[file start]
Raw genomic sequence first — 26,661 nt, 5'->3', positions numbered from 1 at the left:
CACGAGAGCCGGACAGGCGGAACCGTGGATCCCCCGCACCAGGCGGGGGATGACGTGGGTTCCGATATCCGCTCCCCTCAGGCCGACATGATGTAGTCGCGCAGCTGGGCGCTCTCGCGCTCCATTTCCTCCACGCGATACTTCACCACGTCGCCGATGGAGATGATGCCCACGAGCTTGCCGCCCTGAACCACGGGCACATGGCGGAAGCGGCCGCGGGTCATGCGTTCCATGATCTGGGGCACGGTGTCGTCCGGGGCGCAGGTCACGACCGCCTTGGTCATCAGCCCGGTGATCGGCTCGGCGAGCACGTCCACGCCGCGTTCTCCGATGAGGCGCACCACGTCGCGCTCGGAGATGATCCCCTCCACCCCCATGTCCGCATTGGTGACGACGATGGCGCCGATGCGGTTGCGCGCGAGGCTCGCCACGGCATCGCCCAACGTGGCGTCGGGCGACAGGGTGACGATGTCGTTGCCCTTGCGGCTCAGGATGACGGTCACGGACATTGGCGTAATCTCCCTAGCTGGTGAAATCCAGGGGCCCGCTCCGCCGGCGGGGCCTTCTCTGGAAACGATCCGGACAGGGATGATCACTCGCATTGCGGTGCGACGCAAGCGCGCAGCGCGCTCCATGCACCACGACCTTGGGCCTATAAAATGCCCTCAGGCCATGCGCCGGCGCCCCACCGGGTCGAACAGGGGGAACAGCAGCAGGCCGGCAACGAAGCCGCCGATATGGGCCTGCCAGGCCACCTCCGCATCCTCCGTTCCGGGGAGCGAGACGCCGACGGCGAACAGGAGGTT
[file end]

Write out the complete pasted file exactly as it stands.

Raw genomic sequence first — 26,661 nt, 5'->3', positions numbered from 1 at the left:
CACGAGAGCCGGACAGGCGGAACCGTGGATCCCCCGCACCAGGCGGGGGATGACGTGGGTTCCGATATCCGCTCCCCTCAGGCCGACATGATGTAGTCGCGCAGCTGGGCGCTCTCGCGCTCCATTTCCTCCACGCGATACTTCACCACGTCGCCGATGGAGATGATGCCCACGAGCTTGCCGCCCTGAACCACGGGCACATGGCGGAAGCGGCCGCGGGTCATGCGTTCCATGATCTGGGGCACGGTGTCGTCCGGGGCGCAGGTCACGACCGCCTTGGTCATCAGCCCGGTGATCGGCTCGGCGAGCACGTCCACGCCGCGTTCTCCGATGAGGCGCACCACGTCGCGCTCGGAGATGATCCCCTCCACCCCCATGTCCGCATTGGTGACGACGATGGCGCCGATGCGGTTGCGCGCGAGGCTCGCCACGGCATCGCCCAACGTGGCGTCGGGCGACAGGGTGACGATGTCGTTGCCCTTGCGGCTCAGGATGACGGTCACGGACATTGGCGTAATCTCCCTAGCTGGTGAAATCCAGGGGCCCGCTCCGCCGGCGGGGCCTTCTCTGGAAACGATCCGGACAGGGATGATCACTCGCATTGCGGTGCGACGCAAGCGCGCAGCGCGCTCCATGCACCACGACCTTGGGCCTATAAAATGCCCTCAGGCCATGCGCCGGCGCCCCACCGGGTCGAACAGGGGGAACAGCAGCAGGCCGGCAACGAAGCCGCCGATATGGGCCTGCCAGGCCACCTCCGCATCCTCCGTTCCGGGGAGCGAGACGCCGACGGCGAACAGGAGGTT